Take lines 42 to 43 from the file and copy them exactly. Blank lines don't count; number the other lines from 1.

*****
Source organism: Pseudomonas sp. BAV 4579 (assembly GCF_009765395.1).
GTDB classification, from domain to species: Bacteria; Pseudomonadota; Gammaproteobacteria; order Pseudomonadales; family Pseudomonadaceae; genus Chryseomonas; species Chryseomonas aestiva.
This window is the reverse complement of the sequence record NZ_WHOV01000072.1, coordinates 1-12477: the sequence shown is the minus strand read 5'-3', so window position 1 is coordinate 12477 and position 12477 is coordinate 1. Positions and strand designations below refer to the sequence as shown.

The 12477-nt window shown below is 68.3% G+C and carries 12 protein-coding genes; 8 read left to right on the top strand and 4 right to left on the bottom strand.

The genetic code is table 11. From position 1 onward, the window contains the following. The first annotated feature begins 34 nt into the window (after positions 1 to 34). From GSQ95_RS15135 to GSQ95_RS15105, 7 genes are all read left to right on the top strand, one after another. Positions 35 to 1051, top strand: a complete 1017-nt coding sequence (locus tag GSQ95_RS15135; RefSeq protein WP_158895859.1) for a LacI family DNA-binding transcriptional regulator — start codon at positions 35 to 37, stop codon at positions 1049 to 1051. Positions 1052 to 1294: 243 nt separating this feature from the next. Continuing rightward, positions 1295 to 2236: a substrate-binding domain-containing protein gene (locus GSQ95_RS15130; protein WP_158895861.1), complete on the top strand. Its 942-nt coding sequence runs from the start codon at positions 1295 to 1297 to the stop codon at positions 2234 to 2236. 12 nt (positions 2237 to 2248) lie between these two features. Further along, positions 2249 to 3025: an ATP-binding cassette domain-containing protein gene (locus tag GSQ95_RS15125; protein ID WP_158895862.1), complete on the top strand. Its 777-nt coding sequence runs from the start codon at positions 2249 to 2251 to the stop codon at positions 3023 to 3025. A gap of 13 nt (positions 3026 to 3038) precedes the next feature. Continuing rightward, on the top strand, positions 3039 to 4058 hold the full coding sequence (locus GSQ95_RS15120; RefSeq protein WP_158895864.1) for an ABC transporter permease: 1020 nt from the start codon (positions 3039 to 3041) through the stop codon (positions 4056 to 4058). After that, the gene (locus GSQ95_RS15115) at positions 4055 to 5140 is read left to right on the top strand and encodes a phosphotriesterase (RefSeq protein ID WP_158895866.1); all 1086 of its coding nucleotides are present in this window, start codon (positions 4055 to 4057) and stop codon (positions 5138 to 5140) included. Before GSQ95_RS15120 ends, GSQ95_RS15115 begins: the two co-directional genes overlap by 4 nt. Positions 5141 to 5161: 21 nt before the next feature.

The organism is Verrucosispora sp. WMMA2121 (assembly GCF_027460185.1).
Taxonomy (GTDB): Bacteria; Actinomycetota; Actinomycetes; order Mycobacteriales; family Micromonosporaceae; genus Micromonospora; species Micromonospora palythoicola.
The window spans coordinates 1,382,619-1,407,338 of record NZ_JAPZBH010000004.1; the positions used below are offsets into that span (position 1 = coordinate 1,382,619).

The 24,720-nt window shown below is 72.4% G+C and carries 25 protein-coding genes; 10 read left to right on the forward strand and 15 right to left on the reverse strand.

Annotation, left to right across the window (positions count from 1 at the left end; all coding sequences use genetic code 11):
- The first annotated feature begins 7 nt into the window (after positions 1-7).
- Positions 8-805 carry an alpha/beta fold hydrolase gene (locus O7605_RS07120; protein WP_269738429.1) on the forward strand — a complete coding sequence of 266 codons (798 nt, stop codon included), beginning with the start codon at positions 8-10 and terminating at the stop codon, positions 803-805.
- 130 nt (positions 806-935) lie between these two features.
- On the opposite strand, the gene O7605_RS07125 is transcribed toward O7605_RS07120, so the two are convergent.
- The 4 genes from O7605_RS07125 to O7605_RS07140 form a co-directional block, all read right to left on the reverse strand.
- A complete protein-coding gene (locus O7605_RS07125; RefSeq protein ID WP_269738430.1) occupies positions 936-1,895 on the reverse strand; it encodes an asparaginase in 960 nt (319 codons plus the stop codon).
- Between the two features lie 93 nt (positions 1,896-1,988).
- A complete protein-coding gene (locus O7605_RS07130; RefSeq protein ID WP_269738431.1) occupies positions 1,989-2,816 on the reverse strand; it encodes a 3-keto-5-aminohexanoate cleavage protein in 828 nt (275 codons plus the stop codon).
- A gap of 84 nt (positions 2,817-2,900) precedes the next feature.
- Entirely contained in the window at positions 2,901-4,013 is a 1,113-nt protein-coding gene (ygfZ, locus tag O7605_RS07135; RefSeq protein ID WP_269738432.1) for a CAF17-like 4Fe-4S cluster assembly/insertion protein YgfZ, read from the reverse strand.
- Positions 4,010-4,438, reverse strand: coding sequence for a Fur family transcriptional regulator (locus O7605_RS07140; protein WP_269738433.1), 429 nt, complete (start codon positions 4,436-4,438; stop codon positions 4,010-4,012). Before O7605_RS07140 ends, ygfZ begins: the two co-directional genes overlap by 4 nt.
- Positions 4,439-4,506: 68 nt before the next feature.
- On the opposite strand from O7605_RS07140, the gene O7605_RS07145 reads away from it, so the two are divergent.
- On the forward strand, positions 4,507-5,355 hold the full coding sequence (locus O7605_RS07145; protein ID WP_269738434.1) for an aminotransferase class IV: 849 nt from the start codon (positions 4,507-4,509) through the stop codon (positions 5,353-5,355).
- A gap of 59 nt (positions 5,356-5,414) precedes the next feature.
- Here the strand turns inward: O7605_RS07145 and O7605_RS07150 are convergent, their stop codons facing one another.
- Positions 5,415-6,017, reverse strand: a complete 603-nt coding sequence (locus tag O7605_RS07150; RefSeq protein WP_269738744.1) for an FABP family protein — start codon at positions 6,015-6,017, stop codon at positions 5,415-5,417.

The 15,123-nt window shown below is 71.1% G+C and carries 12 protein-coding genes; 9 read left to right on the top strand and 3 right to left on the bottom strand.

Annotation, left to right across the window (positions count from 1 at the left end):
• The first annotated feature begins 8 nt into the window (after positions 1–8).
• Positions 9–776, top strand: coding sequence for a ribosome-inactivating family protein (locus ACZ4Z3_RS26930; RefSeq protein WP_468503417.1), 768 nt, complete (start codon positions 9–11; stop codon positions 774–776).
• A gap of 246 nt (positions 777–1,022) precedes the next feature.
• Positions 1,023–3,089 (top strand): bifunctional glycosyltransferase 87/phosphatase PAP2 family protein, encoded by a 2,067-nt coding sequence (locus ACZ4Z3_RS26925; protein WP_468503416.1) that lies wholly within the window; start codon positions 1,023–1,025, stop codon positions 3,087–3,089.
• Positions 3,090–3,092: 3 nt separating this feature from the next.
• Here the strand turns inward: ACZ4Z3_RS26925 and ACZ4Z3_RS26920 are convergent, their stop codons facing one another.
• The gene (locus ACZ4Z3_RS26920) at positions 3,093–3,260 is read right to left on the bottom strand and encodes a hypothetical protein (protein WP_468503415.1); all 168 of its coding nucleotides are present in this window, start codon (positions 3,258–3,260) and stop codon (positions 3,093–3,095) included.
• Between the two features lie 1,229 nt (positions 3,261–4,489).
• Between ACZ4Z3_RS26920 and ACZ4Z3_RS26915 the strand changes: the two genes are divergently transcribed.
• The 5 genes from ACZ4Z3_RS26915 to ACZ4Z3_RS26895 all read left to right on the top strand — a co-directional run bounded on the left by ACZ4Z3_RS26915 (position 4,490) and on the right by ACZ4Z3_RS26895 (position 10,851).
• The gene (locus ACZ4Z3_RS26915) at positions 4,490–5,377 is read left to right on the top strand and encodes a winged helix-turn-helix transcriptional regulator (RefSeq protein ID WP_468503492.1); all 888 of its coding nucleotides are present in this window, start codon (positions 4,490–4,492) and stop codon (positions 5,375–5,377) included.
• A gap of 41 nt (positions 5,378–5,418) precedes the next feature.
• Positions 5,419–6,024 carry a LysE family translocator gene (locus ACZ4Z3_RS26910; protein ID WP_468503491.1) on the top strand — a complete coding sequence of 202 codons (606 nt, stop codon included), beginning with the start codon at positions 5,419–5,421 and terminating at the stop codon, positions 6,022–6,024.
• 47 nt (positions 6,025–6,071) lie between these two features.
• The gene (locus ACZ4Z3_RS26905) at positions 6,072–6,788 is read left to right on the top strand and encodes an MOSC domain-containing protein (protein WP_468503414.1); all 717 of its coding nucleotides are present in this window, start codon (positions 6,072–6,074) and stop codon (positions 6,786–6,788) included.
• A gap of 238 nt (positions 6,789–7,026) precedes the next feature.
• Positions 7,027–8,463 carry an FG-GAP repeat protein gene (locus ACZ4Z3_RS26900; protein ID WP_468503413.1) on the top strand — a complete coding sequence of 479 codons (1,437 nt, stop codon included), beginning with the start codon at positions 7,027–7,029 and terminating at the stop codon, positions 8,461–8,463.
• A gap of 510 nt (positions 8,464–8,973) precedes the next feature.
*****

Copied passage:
• Positions 5,419–6,024 carry a LysE family translocator gene (locus ACZ4Z3_RS26910; protein ID WP_468503491.1) on the top strand — a complete coding sequence of 202 codons (606 nt, stop codon included), beginning with the start codon at positions 5,419–5,421 and terminating at the stop codon, positions 6,022–6,024.
• 47 nt (positions 6,025–6,071) lie between these two features.